Israel was bustling under a haughty King Herod. Commerce was flowing; goods were being produced, stored, imported, and exported. Palaces, fortresses, and temples were under construction, and Israel was becoming a moving piece within the Roman wheel of industry and technology.
In Luke 2:1-5, we journey with Joseph and Mary to the central moment of the Advent story at Bethlehem, anxious for what God is about to do. Bethlehem was packed with families for a census. Magi were setting out from the East of Persia and were still years off – a great deal was happening! While there were many people in the proximity of this historic work of God, so many seemed to miss it. They still had problems, local and national. Individuals and communities were struggling. There was suffering and success, good and evil, truth and deception. Our Savior King came into all this, and we still miss it.
I am reminded of the 90s movie, The Father of the Bride, where Steve Martin’s character is so busy with the preparations and execution of his daughter’s wedding that he misses the chance to celebrate an irreplaceable moment with his daughter. In the chaos, he missed it.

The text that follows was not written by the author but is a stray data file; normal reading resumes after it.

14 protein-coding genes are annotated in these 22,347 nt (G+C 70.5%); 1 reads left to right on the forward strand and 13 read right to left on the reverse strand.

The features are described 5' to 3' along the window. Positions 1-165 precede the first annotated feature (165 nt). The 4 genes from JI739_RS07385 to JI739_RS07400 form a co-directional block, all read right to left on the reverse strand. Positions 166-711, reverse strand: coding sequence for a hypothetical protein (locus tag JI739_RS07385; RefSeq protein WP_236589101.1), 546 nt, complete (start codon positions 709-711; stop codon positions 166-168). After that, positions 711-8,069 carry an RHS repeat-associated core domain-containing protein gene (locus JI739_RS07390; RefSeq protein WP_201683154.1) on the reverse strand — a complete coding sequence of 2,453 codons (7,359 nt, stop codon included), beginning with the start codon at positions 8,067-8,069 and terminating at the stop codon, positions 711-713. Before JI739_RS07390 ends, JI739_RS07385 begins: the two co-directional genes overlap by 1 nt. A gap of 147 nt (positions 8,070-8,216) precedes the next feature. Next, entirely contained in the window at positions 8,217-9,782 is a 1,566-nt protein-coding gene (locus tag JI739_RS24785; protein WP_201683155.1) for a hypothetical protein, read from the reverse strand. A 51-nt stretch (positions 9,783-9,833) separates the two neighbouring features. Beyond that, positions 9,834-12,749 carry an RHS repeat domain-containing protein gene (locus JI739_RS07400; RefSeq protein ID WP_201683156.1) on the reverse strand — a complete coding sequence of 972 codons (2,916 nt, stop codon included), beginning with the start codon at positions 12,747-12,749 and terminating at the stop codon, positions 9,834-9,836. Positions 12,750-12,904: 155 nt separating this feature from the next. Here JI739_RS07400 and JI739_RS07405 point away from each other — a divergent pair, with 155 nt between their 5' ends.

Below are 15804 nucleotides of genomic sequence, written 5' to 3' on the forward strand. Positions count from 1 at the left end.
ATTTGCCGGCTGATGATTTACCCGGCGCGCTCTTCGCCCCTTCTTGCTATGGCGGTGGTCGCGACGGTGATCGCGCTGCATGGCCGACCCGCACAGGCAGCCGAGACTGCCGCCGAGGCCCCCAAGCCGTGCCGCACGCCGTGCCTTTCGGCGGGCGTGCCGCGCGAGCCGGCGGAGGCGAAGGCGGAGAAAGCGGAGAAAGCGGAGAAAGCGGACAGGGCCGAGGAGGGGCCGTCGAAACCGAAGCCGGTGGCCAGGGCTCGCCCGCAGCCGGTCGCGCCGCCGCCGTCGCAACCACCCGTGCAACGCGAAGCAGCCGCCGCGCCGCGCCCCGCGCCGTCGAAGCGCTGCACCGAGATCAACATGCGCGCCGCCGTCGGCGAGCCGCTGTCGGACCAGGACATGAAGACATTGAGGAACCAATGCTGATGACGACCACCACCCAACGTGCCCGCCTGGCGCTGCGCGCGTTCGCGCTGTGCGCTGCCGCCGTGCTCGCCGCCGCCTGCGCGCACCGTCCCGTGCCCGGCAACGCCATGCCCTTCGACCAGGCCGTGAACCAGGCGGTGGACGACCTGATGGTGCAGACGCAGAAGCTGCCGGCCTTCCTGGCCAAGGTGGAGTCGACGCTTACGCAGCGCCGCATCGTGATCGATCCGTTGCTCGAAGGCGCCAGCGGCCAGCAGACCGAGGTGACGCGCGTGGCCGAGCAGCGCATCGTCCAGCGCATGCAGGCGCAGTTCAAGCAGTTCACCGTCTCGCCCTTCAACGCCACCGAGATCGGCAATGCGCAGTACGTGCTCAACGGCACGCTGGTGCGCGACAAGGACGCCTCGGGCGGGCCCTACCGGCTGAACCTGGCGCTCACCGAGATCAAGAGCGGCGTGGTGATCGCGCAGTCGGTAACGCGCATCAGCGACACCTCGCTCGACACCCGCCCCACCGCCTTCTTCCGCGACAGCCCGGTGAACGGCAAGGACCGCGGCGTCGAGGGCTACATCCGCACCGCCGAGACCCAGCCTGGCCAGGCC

We may look back across our year and see all the crazy shifts, the various messes, the imperfections, and the numerous areas needing restoration. We wonder if we had worked a little harder, set aside a little more money, or freed up more time, if we could have nailed down and controlled the year a little better. Maybe then we could have had more peace and joy. Perhaps others would be impressed with how well we juggled our lives and made it through this year.
But, as the season and year comes to its end, it is encouraging, in fact stabilizing, to recall that Jesus came down into the chaos of our world. He did not charge into places of efficiency, stability, or good impressions; but into weakness, depletion, and uncertainty. We don’t want to miss it because we don’t want to miss His presence amidst the chaos.
So, as you look around at Christmas, whether you’re encouraged or discouraged, blessed or waning, stretched or secure, know that the hope of Jesus still stands. He came (Advent!), He saved (the Cross!), and He is relentlessly pursuing our hearts and souls. Look with hope through the chaos and don’t miss the one who still comes near to us.